• They’re honest, transparent and realistic: First and fore mostly, The Delta Studio is your partner. Which means, your success is their success. They will always ask the hard questions and if they feel that a product or idea hasn’t been validated sufficiently, they will tell you.

Want to partner up?

The Delta studio is always on the lookout for new exciting ventures, products and people to partner with.

Their ideal partners are ventures and corporates who have the vision and funding to take their products from ideas to validated, tested, premium products.

If you want to launch a great product and partner up, get in touch!

Send them a message at thedelta.io to set up a free consultation.

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Here are four books you should consider reading this festive season [Book reviews]

By now most of us are winding down business as we prepare for the festive break. For most this is a great time to catch up on some reading.

Wondering what to bury your head in over the next couple of days? Here are a few books that were published this year that we’ve covered that we think should be on your list.

‘So You Want to Build a Startup’ by Matthew Buckland

Shortly after he found out he had oesophageal cancer, Burn Media founder Matthew Buckland (or Matt, as he was affectionately known) — who later passed away in April — started writing So You Want to Build a Startup?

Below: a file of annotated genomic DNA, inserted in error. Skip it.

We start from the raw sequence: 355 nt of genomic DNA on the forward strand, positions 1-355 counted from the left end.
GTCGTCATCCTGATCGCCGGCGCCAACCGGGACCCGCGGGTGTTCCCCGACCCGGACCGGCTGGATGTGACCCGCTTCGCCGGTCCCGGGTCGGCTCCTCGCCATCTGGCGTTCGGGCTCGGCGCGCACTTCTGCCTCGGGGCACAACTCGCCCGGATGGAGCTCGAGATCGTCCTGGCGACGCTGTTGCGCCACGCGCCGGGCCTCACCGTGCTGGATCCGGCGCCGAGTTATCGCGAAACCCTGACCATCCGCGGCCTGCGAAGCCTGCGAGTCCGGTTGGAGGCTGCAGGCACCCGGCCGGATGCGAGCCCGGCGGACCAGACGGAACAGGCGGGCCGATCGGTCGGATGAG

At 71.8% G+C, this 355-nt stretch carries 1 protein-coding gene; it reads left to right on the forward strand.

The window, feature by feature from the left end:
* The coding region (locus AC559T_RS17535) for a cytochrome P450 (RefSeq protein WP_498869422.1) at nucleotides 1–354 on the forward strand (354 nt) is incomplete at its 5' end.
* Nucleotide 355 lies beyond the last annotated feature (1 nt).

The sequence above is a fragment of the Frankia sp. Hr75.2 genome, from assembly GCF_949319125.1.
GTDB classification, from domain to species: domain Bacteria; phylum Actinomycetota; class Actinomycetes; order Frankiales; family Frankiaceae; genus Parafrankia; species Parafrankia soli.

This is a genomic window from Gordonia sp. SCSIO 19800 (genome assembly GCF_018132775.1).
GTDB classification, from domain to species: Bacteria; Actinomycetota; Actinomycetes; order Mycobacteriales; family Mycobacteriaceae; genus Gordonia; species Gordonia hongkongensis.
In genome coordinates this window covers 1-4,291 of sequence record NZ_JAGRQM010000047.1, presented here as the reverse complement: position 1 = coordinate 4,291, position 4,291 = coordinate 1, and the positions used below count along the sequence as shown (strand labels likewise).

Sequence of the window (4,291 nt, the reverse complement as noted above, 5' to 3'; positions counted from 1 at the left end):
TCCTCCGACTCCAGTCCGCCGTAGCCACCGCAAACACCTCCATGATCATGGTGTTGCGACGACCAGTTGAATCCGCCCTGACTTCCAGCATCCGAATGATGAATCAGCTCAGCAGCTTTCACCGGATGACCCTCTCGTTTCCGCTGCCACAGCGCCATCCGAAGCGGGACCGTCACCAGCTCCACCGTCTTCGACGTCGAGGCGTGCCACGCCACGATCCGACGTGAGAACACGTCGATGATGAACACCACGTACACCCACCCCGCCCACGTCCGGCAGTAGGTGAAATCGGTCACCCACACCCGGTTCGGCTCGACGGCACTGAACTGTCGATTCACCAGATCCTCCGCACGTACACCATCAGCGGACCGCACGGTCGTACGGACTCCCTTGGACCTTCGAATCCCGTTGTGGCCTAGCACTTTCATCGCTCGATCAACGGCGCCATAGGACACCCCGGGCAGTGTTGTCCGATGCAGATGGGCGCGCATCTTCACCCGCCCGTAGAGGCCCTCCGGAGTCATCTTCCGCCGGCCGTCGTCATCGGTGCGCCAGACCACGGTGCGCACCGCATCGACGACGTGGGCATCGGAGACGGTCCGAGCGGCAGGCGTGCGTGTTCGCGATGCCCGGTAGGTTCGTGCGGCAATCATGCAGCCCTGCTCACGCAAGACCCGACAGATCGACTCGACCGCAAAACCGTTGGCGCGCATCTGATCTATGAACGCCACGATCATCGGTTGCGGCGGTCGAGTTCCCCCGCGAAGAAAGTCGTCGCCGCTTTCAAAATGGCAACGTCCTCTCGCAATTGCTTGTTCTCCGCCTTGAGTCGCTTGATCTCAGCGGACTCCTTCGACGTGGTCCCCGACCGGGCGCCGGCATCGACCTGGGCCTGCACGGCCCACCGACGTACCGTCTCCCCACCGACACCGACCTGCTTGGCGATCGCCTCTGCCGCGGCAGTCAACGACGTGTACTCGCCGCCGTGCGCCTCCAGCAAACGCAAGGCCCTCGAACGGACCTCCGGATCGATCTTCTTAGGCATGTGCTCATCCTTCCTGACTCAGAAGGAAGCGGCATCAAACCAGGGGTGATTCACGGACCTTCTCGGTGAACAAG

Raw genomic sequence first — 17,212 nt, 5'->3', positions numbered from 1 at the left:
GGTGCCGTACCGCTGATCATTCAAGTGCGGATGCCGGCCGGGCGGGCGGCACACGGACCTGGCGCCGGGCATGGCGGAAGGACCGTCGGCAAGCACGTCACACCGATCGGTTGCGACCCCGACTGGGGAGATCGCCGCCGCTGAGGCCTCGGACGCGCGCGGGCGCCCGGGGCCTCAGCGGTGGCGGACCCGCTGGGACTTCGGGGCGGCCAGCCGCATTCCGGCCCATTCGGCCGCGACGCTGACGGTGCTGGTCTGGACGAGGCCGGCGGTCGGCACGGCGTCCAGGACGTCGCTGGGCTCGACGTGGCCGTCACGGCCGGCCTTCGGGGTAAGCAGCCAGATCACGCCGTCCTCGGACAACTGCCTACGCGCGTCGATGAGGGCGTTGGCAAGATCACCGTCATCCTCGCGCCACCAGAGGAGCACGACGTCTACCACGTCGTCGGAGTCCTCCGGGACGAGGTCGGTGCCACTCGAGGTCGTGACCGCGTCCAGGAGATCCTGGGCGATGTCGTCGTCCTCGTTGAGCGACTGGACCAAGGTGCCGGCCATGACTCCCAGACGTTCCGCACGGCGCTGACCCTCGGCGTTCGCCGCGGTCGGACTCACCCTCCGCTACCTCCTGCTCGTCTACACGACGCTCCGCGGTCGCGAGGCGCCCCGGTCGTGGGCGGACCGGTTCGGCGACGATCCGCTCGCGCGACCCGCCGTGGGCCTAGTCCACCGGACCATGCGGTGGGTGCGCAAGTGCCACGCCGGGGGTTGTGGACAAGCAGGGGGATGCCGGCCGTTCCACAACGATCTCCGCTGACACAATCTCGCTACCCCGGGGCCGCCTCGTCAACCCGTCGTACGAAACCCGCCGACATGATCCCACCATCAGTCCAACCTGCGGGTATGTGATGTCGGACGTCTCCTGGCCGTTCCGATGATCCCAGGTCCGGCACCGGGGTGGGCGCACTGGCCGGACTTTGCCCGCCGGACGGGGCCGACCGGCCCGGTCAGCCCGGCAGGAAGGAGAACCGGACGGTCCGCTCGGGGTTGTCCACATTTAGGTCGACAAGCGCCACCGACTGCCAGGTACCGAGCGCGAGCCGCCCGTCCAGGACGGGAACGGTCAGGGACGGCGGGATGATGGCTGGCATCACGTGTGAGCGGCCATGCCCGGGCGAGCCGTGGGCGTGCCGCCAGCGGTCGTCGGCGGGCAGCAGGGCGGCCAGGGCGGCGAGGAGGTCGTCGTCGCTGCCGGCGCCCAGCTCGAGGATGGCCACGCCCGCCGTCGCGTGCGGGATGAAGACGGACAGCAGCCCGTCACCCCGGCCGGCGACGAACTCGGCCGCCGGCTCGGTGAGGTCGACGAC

The book is a frank account of the difficulties – and the fun – of building a business. It is filled with practical advice for entrepreneurs on how to open the door to opportunity, life lessons, and insights into South Africa’s own dotcom boom and bust.

Expect tales of crazy business expansion, wacky characters, management failures and personal growth, as well as a complete ecosystem overview for South African startups (see Ventureburn’s review of the book here and read an extract here. Also, see this obituary).

‘Sweat, Scale, $ell: Build your business into an asset of value’ by Pavlo Phitidis 

Sweat, Scale, $ell: Build your business into an asset of value is serial entrepreneur and Aurik Business Accelerator CEO and co-founder Pavlo Phitidis’s first book.

In it, Phitidis — who’s worked with over 1500 businesses across four continents — explains why so many business owners find themselves with a business that no one wants to buy, simply because they have failed to build a sellable business.

Using examples of business owners he’s come across (under fictional names) he explores the key challenges business owners face when trying to build an asset they can sell (see Ventureburn’s review of the book here).

‘Pitch To Win’ by Justin Cohen

For professional speaker, television host and author Justin Cohen, it’s not enough to have the best product, you’ve got to have the best pitch (see this Ventureburn Q&A).

In his latest book Pitch To Win, Cohen details a six-step formula which he used to train companies like Kenyan fintech Mode — which he helped win the IBM Global Entrepreneur of the Year award — as well as other companies he has worked with over the years.

The book will help you understand: the mindsets of people who win the most pitches, why winning pitches get chosen over their competition, how to reduce nervousness and develop a “big pitch temperament” and how to win without being salesy, among other topics.

Ventureburn is giving away three copies of this book to three lucky readers in South Africa (see this story for details on how to enter the competition).

‘Chasing Black Unicorns’ by Marek Zmyslowski

Chasing Black Unicorns is an autobiography by Polish serial entrepreneur Marek Zmyslowski who was the co-founder of Jovago, Jumia Travel and HotelOnline.co.